
,
f m 2
R

rrms

Fading Model: Gilbert-Elliot Model
Fade Period
Signal
Amplitude
Threshold
Time t
Good
Bad
(Non-fade)
(Fade)
Gilbert-Elliot Model
1/AFD
Good
Bad
(Non-fade)
(Fade)
1/ANFD
The channel is modeled as a Two-State Markov Chain.
Each state duration is memory-less and exponentially distributed.
The rate going from Good to Bad state is: 1/AFD (AFD: Avg Fade Duration)
The rate going from Bad to Good state is: 1/ANFD (ANFD: Avg Non-Fade
Duration)
Simulating 2-ray multipath

a1 and a2 are independent Rayleigh fading

1 and 2 are uniformly distributed over [0,2)
Simulating multipath with Doppler-induced Rayleigh fading
Review
Review
Review
Review
Homework due 2/5

Communication toolbox
– TS, sample time, FD Doppler shift, K Rician factor, number of
antenna NT=NR=2
– awgn
– rayleighchan (TS, FD)
– ricianchan(TS, FD, K)
– stdchan: select 3 channels
– mimochan(NT, NR, TS, FD)


Task 1: Plot channel characteristics for above channels
Task 2: Plot BER for BPSK for above channels
–
–
–
–
qammod and qamdemod
berawgn
berfading
biterr
Task 1

Example:
ts = 0.1e-4; fd = 200;
chan = stdchan(ts, fd, 'cost207TUx6');
chan.NormalizePathGains = 1;
chan.StoreHistory = 1;
y = filter(chan, ones(1,5e4));
plot(chan);
Task 2
BER for BPSK modulation in Rayleigh channel
AWGN-Theory
Rayleigh-Theory
Rayleigh-Simulation
-1
10
-2
10
Bit Error Rate
clear
N = 10^6 % number of bits or symbols
% Transmitter
ip = rand(1,N)>0.5; % generating 0,1 with equal probability
s = 2*ip-1; % BPSK modulation 0 -> -1; 1 -> 0
Eb_N0_dB = [-3:35]; % multiple Eb/N0 values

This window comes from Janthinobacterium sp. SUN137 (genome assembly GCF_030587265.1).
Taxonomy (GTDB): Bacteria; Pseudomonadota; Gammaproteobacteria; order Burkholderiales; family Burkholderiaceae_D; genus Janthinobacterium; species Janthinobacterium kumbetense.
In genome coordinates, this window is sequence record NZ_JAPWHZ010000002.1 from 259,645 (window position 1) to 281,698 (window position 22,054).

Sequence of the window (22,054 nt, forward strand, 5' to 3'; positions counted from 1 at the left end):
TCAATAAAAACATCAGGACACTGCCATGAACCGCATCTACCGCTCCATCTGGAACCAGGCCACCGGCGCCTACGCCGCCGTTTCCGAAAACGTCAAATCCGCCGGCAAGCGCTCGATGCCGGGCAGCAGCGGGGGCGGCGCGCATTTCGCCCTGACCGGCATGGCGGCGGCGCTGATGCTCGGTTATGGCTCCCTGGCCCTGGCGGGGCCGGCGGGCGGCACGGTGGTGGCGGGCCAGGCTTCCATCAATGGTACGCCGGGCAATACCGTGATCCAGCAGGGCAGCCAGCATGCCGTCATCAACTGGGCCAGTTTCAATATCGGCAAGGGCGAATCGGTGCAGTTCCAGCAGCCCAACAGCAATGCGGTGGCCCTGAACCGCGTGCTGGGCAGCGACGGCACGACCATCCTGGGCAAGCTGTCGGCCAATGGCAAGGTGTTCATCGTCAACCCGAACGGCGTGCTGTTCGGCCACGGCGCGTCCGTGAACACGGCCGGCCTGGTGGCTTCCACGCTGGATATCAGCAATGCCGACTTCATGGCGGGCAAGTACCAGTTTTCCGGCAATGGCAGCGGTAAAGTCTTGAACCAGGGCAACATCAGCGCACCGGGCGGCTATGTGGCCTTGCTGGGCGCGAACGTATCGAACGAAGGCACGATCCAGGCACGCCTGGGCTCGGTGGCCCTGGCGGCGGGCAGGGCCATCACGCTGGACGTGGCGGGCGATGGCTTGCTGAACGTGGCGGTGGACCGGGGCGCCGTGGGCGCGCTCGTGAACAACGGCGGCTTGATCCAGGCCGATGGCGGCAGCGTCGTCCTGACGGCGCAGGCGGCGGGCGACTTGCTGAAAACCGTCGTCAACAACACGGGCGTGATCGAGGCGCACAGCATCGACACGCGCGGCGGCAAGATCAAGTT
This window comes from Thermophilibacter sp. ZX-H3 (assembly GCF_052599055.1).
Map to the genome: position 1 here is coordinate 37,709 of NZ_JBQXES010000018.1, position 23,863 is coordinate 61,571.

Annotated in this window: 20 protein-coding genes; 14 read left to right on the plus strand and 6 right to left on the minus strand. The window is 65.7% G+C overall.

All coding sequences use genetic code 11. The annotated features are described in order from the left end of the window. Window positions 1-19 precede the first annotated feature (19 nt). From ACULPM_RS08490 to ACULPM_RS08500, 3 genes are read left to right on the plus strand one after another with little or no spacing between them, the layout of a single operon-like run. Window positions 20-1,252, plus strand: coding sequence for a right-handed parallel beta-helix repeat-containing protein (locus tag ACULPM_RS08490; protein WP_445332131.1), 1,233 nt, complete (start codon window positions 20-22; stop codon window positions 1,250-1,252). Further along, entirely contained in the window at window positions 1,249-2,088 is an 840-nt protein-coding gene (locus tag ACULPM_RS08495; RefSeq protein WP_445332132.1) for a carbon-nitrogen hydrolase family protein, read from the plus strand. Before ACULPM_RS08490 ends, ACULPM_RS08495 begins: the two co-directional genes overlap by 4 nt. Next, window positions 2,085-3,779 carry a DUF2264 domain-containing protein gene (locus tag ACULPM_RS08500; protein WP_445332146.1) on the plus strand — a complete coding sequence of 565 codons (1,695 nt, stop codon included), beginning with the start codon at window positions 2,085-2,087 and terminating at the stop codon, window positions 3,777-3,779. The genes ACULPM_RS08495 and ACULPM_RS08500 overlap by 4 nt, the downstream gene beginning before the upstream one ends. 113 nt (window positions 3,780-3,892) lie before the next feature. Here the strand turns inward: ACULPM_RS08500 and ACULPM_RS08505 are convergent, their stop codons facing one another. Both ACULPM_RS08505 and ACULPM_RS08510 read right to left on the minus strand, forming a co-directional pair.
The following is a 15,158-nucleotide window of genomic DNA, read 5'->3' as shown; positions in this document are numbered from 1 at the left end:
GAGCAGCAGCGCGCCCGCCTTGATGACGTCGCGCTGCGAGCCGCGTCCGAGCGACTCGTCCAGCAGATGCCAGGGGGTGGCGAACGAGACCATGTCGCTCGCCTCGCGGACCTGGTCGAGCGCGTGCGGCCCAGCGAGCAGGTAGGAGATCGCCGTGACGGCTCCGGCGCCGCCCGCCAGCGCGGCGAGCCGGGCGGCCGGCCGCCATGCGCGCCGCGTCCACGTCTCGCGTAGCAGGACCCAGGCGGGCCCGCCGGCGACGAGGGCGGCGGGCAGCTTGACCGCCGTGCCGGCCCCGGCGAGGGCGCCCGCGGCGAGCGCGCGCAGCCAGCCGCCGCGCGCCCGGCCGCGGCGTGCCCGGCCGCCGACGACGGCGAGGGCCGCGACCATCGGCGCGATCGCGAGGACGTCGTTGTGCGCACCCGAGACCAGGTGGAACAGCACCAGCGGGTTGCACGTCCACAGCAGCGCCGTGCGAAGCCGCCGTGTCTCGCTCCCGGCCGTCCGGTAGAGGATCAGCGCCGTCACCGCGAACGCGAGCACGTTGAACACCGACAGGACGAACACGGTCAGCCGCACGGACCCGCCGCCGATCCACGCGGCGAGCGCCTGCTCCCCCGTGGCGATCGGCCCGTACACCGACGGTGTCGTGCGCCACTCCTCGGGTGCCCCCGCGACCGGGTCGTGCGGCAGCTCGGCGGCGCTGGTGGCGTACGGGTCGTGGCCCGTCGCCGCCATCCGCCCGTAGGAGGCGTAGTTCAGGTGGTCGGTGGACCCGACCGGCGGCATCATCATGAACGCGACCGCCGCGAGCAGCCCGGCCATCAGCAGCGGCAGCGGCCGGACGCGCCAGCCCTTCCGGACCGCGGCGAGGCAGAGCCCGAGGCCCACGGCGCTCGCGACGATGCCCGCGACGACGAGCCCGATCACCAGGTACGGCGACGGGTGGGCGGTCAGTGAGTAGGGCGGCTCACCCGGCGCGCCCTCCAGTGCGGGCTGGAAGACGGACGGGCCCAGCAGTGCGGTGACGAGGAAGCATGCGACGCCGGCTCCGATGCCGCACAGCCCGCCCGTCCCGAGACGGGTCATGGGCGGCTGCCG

for ii = 1:length(Eb_N0_dB)
n = 1/sqrt(2)*[randn(1,N) + j*randn(1,N)]; % white gaussian noise, 0dB variance
h = 1/sqrt(2)*[randn(1,N) + j*randn(1,N)]; % Rayleigh channel
% Channel and noise Noise addition
y = h.*s + 10^(-Eb_N0_dB(ii)/20)*n;
% equalization
yHat = y./h;
% receiver - hard decision decoding
ipHat = real(yHat)>0;
% counting the errors
nErr(ii) = size(find([ip- ipHat]),2);
end
simBer = nErr/N; % simulated ber
theoryBerAWGN = 0.5*erfc(sqrt(10.^(Eb_N0_dB/10))); % theoretical ber
EbN0Lin = 10.^(Eb_N0_dB/10);
theoryBer = 0.5.*(1-sqrt(EbN0Lin./(EbN0Lin+1)));
% plot
close all
figure
semilogy(Eb_N0_dB,theoryBerAWGN,'cd-','LineWidth',2);
hold on
semilogy(Eb_N0_dB,theoryBer,'bp-','LineWidth',2);
semilogy(Eb_N0_dB,simBer,'mx-','LineWidth',2);
axis([-3 35 10^-5 0.5])
grid on
legend('AWGN-Theory','Rayleigh-Theory', 'Rayleigh-Simulation');
xlabel('Eb/No, dB');
ylabel('Bit Error Rate');
title('BER for BPSK modulation in Rayleigh channel');
-3
10
-4
10
-5
10
0
5
10
15
20
Eb/No, dB
25
30
35